The National Pensions Scheme Authority (NAPSA), being custodian of worker’s contributions, draws public interest in the way it manages the funds under its care.
Various speculations have, over the years, suggested that there have been a lot of shady investments instigated by political pressure to buy or invest in ventures that they would not ordinarily do so, due to them being overpriced or too risky in one form or the other.
When the Patriotic Front government came into power, they undertook a concerted campaign to investigate all such dealings of the institution.
Among the speculations were the buying of land on Thabo Mbeki road by private persons who kept them for a while before NAPSA was prevailed upon to buy them at exaggerated prices. This scheme was facilitated using political pressure because the private beneficiaries were very close to the ruling party.
Is it a coincidence, therefore, that the same NAPSA is again involved in the controversial Baobab land?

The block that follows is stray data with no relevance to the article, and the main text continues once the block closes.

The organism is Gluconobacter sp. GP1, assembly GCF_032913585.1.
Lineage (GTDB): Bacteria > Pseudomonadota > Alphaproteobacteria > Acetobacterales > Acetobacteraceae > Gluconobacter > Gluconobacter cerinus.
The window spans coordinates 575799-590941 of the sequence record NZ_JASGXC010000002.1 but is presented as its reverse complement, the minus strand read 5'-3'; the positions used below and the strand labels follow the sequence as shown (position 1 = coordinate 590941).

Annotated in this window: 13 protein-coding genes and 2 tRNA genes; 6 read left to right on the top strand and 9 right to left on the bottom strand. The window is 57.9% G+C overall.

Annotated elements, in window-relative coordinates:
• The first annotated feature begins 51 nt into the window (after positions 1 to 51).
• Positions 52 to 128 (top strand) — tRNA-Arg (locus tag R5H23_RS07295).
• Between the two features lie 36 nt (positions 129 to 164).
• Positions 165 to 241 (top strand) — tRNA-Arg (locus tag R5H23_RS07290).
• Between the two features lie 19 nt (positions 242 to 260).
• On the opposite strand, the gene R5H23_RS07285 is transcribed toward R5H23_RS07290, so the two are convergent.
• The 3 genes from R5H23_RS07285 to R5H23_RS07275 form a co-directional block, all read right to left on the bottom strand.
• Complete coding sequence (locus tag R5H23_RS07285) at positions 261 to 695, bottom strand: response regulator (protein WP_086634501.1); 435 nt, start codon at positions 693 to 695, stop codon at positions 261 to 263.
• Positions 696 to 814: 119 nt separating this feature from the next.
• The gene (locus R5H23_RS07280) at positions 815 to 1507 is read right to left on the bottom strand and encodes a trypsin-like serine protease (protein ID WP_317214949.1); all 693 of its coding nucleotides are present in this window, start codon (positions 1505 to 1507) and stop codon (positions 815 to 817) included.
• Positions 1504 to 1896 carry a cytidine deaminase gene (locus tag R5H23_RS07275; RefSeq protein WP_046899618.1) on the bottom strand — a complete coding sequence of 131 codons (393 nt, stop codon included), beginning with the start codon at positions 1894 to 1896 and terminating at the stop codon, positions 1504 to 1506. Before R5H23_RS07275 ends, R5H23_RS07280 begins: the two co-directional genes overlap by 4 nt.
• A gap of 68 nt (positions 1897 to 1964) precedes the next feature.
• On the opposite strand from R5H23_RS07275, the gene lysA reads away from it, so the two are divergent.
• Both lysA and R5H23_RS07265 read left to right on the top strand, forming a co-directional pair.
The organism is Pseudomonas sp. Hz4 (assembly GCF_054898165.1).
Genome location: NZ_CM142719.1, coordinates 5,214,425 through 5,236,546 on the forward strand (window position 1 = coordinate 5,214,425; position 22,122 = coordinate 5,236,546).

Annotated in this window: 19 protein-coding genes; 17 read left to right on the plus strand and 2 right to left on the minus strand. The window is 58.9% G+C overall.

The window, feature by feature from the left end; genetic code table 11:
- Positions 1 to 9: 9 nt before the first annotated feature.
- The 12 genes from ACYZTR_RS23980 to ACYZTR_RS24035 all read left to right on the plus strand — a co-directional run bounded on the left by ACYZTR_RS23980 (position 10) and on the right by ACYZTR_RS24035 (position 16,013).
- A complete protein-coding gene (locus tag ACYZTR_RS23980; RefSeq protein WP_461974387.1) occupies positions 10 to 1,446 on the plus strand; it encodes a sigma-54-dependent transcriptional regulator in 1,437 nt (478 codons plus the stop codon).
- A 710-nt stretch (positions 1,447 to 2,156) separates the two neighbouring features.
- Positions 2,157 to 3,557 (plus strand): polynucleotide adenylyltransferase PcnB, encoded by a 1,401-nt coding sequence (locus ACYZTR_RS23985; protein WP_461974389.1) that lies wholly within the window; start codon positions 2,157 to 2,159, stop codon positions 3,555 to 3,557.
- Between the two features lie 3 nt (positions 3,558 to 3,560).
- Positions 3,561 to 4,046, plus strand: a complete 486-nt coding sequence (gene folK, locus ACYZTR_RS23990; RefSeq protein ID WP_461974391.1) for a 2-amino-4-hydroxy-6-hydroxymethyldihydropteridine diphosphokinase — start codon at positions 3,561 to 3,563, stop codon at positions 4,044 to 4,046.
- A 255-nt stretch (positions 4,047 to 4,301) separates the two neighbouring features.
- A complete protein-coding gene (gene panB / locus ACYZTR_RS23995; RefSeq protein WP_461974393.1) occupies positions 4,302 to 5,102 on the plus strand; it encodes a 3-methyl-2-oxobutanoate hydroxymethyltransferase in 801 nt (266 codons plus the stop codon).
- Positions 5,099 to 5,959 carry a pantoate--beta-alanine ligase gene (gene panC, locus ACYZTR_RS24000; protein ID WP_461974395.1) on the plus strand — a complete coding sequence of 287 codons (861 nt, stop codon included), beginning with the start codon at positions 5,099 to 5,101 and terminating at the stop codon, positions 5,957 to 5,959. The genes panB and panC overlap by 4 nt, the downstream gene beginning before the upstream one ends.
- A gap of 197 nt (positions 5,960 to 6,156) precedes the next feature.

In this case, there are two private companies that have benefited from land that was initially given to Lusaka City Council. The two companies have for a long time failed to develop the land due to the controversy and court cases related to the Baobab land.
Shockingly, NAPSA has now bought 13 plots on the controversial Baobab land.
The public needs to know how much NAPSA has paid for these plots and how it could have bought such plots that are marred in controversy.
We want NAPSA to come out and dispel speculations that there was a lot of political pressure to buy these plots at exaggerated prices. Was this deal politically facilitated in spite of court actions regarding its legal ownership? We hear that title deeds for these same plots were fast tracked just last February, so we want to know who was pushing for their quick processing.
We expect NAPSA’s key stakeholder organisations, the Zambia Congress of Trade Unions (ZCTU), the Zambia Federation of Employers (ZFE) and the Federation of Free Trade Unions of Zambia (FFTUZ) to exercise greater vigilance in these matters to protect workers’ contributions.
It is not enough to complain only when there is a change of government because waiting to take action may be too late.
Is there political pressure at NAPSA, once again, to invest in deals in which politically connected private companies and individuals make money very quickly? We need to know.